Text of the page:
As far as I know, Nandroid uses the yaffs2 file system for storing backups inside the .img files. A quick search on Google points to these instructions on extracting files from a Nandroid backup: First you will need to download and build the "unyaffs" module: svn checkout http://unyaffs.googlecode.com/svn/trunk/ unyaffs cd unyaffs gcc -o unyaffs ...


3

I'm pretty sure that: "WWE" stands for "World Wide English" "RUU" is "Rom Update Utility" "ARA" means "Arabic" (which apparently is for "middle eastern devices") "ARA" may mean "Aramean" and since it is in the same spot that "WWE" is I would guess that it refers to the localization or language like "WWE" does, so "Aramean" makes sense to me. As you can ...


3

There's a "beta" version of CyanogenMod 7 for the Optimus One over at the XDA forums which you could try out. There also appear to be a couple of builds that are derived from CM but mix in different tweaks and patches to the kernel and whatnot (one such build here, also Gingerbread). CyanogenMod - if you're not already familiar with it - is essentially a ...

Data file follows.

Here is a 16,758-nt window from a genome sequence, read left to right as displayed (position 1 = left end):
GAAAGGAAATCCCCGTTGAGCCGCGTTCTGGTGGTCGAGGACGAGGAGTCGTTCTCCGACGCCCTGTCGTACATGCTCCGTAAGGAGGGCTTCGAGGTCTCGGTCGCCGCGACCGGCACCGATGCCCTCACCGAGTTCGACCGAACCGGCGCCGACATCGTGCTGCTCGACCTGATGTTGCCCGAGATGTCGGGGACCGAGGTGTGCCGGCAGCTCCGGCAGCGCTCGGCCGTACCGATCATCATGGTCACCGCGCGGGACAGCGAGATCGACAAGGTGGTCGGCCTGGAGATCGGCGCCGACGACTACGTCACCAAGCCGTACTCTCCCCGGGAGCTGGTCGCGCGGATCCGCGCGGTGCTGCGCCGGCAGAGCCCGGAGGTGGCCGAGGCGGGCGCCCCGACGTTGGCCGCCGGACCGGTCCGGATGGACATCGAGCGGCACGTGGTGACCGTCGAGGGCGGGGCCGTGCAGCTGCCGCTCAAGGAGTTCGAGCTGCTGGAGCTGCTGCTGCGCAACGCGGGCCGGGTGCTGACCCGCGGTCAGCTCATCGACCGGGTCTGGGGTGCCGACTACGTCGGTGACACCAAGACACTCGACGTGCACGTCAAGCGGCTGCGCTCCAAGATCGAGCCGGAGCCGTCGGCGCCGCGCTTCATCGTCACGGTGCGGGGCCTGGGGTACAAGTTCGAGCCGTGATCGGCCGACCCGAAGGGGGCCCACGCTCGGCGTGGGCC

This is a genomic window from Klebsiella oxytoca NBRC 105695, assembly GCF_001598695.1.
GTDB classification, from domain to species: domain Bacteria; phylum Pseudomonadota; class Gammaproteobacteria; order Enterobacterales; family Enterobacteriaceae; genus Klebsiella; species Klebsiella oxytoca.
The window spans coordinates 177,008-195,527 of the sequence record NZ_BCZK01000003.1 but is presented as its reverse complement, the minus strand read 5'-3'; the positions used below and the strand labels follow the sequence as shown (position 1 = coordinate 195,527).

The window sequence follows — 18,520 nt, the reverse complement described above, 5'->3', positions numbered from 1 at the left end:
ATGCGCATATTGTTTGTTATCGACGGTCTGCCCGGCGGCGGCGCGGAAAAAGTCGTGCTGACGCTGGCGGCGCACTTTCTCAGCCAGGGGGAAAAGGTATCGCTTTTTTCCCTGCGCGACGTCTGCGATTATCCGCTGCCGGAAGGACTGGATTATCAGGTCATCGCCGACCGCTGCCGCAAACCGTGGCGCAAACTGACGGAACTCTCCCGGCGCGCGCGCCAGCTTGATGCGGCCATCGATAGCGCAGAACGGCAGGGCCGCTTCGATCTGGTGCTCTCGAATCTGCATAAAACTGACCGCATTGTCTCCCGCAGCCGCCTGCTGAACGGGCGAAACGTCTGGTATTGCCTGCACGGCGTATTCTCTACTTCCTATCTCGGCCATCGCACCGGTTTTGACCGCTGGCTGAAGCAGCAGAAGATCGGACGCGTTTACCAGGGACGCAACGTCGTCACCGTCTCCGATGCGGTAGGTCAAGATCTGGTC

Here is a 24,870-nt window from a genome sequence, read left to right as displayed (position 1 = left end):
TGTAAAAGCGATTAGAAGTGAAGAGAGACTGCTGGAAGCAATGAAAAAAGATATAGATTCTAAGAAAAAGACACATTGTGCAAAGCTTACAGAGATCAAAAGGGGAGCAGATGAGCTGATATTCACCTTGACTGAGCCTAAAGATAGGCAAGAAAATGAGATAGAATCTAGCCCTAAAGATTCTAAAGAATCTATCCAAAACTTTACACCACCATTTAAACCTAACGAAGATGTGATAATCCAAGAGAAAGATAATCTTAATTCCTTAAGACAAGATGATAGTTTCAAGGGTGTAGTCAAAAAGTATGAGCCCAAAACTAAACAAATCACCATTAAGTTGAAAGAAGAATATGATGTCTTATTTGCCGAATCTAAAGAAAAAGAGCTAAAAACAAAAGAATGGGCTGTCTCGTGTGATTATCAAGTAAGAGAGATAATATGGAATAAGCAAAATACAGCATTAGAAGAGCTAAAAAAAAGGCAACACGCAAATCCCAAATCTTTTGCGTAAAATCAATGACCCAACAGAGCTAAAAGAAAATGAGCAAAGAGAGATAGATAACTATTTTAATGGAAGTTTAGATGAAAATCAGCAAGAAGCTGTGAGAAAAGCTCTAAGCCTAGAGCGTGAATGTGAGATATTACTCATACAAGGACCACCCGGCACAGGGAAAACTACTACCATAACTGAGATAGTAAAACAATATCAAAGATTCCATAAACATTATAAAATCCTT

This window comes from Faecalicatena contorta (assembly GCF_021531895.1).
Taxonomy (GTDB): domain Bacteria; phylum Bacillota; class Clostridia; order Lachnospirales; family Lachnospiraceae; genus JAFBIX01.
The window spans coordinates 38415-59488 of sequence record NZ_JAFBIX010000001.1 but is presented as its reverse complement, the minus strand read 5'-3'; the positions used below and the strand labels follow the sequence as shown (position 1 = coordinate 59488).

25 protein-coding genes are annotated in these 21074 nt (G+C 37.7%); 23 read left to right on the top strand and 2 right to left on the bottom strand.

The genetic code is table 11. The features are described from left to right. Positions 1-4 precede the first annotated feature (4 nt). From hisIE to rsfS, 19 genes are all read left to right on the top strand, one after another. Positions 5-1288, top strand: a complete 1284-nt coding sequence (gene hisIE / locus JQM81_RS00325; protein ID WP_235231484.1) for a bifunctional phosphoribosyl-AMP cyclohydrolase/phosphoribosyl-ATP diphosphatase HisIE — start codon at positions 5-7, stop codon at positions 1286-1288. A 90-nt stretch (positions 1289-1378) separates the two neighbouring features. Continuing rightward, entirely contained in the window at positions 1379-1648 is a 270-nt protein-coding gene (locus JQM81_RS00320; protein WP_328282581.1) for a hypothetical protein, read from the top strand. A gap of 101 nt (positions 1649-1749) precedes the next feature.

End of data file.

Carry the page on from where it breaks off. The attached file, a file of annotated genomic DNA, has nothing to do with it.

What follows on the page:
3

Well, the OS is in the ROM, to start with. You're suffering from a terminology problem: "ROM"s these days are all typically Flash memory, which is erasable and rewritable, but not byte-by-byte. So the OS may even live in the same physical ICs as the 'main' phone memory. Basically, custom ROMs can enhance/modify/break EVERY aspect of your phone's operation. ...


3

This answer to #2 in your question is, unfortunately, "maybe". The CM7r2 HBOOT (along with several others) is maintained by AlphaRev, and they note in their website's FAQ: Will this touch my currently running ROM? We try to leave the current ROM and datastructures completely intact. It is, however, advised to ALWAYS nandroid backup your phone ...


3

You can look for a Galaxy R custom ROM on xda-developers section of your device. (Link) Do not flash the Galaxy S II ROMs on your Galaxy R, or you may end up with a unusable device. From a quick glance I had on your device's section, it seems that it doesn't have a ICS/CM9 port yet, but that may change. Currently only CM7 is being ported. Though since ...